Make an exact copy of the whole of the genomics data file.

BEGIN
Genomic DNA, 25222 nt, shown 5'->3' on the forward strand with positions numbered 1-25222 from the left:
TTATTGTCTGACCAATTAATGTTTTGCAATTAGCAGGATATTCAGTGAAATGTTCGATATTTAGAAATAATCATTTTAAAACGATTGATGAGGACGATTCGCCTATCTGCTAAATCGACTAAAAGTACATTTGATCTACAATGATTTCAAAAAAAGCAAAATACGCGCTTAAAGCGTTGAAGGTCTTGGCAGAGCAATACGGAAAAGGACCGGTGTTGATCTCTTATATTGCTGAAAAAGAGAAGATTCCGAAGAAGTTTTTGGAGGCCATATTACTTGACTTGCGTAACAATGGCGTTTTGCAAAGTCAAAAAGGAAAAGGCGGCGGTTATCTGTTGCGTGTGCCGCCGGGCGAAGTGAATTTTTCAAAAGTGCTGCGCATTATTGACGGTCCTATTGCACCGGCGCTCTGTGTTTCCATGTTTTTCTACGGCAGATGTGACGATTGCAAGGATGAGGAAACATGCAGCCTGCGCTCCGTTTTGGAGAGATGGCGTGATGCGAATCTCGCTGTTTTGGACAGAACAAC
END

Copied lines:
Genomic DNA, 25222 nt, shown 5'->3' on the forward strand with positions numbered 1-25222 from the left:
TTATTGTCTGACCAATTAATGTTTTGCAATTAGCAGGATATTCAGTGAAATGTTCGATATTTAGAAATAATCATTTTAAAACGATTGATGAGGACGATTCGCCTATCTGCTAAATCGACTAAAAGTACATTTGATCTACAATGATTTCAAAAAAAGCAAAATACGCGCTTAAAGCGTTGAAGGTCTTGGCAGAGCAATACGGAAAAGGACCGGTGTTGATCTCTTATATTGCTGAAAAAGAGAAGATTCCGAAGAAGTTTTTGGAGGCCATATTACTTGACTTGCGTAACAATGGCGTTTTGCAAAGTCAAAAAGGAAAAGGCGGCGGTTATCTGTTGCGTGTGCCGCCGGGCGAAGTGAATTTTTCAAAAGTGCTGCGCATTATTGACGGTCCTATTGCACCGGCGCTCTGTGTTTCCATGTTTTTCTACGGCAGATGTGACGATTGCAAGGATGAGGAAACATGCAGCCTGCGCTCCGTTTTGGAGAGATGGCGTGATGCGAATCTCGCTGTTTTGGACAGAACAAC